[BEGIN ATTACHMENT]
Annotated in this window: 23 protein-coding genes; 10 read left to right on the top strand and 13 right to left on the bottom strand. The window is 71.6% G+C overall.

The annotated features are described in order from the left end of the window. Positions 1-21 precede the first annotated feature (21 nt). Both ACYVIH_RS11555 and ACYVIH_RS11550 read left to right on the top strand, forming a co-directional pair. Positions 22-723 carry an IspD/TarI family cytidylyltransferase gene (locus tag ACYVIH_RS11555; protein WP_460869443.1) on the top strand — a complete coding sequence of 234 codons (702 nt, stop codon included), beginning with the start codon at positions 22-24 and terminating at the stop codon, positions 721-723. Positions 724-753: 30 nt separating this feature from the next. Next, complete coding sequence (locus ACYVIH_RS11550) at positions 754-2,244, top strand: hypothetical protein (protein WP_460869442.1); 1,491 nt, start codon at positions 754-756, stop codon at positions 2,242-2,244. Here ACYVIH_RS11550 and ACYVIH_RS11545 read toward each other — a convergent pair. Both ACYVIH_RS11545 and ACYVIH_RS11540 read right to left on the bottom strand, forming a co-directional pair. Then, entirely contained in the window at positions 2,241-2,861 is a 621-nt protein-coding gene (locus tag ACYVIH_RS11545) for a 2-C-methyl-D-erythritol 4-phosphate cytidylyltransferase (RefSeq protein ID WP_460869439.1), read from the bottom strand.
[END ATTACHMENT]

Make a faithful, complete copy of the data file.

Annotated in this window: 23 protein-coding genes; 10 read left to right on the top strand and 13 right to left on the bottom strand. The window is 71.6% G+C overall.

The annotated features are described in order from the left end of the window. Positions 1-21 precede the first annotated feature (21 nt). Both ACYVIH_RS11555 and ACYVIH_RS11550 read left to right on the top strand, forming a co-directional pair. Positions 22-723 carry an IspD/TarI family cytidylyltransferase gene (locus tag ACYVIH_RS11555; protein WP_460869443.1) on the top strand — a complete coding sequence of 234 codons (702 nt, stop codon included), beginning with the start codon at positions 22-24 and terminating at the stop codon, positions 721-723. Positions 724-753: 30 nt separating this feature from the next. Next, complete coding sequence (locus ACYVIH_RS11550) at positions 754-2,244, top strand: hypothetical protein (protein WP_460869442.1); 1,491 nt, start codon at positions 754-756, stop codon at positions 2,242-2,244. Here ACYVIH_RS11550 and ACYVIH_RS11545 read toward each other — a convergent pair. Both ACYVIH_RS11545 and ACYVIH_RS11540 read right to left on the bottom strand, forming a co-directional pair. Then, entirely contained in the window at positions 2,241-2,861 is a 621-nt protein-coding gene (locus tag ACYVIH_RS11545) for a 2-C-methyl-D-erythritol 4-phosphate cytidylyltransferase (RefSeq protein ID WP_460869439.1), read from the bottom strand.